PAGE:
Some advertisers aren’t comfortable with Musk’s more lenient approach to content moderation. The tech mogul reinstated certain controversial accounts, an action that wasn’t received well by activists. Advertisers fear that there will be a demonstrable increase in disinformation and hate speech due to these actions.
The last thing companies want is for their brands to appear next to toxic content. They don’t want to face questions from consumers about why they’re endorsing a platform with extremist views. They don’t want activist groups to associate them with hate speech.
The Blue Label Fiasco
To make it a subscription platform, Musk rolled out his blue initiative for users for a specific monthly fee. Unfortunately, this turned out to be nothing like he had envisaged.
Twitter’s paid verification system allowed anyone to pose as an individual or organization. This enabled users to post content under the brand name of companies. Parody accounts started impersonating organizations and for a while, it was complete chaos.
We even had a new phrase, courtesy of the new policy; blue trolls.
One such troll posed as the pharmaceutical giant Eli Lilly and tweeted that the company’s insulin would be free. This led to a 4.37% drop in the company’s stock price, wiping billions off the company’s value.
After all the criticism it received, Twitter had to make some changes. But a lot of these were haphazard. Although he vowed to remove the legacy verification labels of celebrities who wouldn’t pay the subscription fee, he had to give complimentary verifications to several high-profile users.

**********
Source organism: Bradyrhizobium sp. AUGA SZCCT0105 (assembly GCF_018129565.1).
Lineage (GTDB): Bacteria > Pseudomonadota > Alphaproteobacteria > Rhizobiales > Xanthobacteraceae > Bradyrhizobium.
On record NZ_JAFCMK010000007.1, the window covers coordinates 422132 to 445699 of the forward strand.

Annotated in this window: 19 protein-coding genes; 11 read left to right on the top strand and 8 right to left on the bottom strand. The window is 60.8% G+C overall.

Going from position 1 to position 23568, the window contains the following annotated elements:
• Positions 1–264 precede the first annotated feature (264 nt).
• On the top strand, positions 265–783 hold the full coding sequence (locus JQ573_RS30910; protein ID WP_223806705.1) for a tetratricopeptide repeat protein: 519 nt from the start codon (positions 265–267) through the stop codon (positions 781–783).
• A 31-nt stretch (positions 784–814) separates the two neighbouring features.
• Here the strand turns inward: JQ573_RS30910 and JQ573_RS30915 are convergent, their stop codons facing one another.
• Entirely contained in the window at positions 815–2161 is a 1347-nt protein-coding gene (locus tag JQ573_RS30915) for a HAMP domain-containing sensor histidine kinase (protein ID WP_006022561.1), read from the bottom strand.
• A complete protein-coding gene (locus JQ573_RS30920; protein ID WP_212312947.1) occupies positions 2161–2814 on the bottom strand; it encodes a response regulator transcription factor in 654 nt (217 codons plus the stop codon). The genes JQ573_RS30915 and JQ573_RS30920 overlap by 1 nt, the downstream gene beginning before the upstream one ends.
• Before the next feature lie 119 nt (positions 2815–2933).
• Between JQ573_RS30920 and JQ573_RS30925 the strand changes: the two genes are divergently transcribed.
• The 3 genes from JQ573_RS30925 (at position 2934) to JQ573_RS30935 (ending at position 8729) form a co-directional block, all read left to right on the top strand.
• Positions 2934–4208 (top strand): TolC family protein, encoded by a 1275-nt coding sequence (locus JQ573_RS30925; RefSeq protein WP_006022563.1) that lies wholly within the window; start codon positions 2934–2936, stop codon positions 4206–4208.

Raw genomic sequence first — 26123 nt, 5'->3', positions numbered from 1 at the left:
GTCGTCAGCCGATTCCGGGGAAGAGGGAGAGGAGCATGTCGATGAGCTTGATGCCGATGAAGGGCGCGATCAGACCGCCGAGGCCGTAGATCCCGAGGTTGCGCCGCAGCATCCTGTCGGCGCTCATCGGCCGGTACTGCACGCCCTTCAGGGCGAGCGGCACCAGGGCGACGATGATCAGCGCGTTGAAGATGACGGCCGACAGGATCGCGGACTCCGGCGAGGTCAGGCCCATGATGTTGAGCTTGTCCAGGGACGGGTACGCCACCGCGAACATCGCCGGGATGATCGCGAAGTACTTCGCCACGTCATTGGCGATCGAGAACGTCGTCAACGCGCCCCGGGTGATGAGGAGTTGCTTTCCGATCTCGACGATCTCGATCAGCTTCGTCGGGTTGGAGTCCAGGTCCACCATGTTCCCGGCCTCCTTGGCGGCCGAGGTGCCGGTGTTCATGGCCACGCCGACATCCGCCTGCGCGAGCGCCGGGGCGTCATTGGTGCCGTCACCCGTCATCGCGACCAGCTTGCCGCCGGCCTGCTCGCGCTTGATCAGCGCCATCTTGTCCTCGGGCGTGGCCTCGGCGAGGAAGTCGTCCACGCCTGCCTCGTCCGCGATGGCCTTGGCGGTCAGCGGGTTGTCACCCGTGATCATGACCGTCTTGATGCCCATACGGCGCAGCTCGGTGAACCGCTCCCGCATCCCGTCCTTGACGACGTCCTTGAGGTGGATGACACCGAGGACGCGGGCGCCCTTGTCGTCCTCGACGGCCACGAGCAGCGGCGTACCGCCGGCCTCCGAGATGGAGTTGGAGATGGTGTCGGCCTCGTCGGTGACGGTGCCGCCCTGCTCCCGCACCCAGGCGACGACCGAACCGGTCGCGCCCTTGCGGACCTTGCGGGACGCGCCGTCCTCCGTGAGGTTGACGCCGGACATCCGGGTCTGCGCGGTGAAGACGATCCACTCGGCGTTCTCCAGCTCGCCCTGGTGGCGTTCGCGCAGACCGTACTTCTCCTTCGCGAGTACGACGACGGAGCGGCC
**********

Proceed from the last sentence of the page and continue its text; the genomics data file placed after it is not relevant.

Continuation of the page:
Undermining Editorial Independence
A social media platform’s credibility can be measured by the trust leading media organizations have in it. And on that front, Musk’s Twitter hasn’t been doing a stellar job.
The platform took away the blue mark of The New York Times after the publication refused to pay the subscription fee. Twitter made what can be described as arbitrary changes to certain media handles including those of NPR, CBC, and BBC. The platform labeled them as ‘government-funded.’
CBC countered by saying that the public funding it receives is through a parliamentary appropriation that all MPs vote. The organization also stressed its editorial independence. Twitter later changed CBC’s label to ’69% government-funded’ before dropping these tags entirely.
These capricious policy changes reduce the trust these media houses have in the platform. We’ve noticed a reduction in the number of tweets from public organizations, which decreases the overall engagement of the platform. NPR even decided to shut down its accounts.
Twitter famously laid off around 3,700 employees or half of its workforce in November 2022. There were plans to lay off at least 200 employees early this year. These were part of Musk’s plan to get rid of excess resources and reduce the company’s expenses.
But these mass layoffs and the closure of one of its data centers have had some unavoidable impacts on the platform’s revenue. That’s because Musk terminated most of the platform’s sales teams.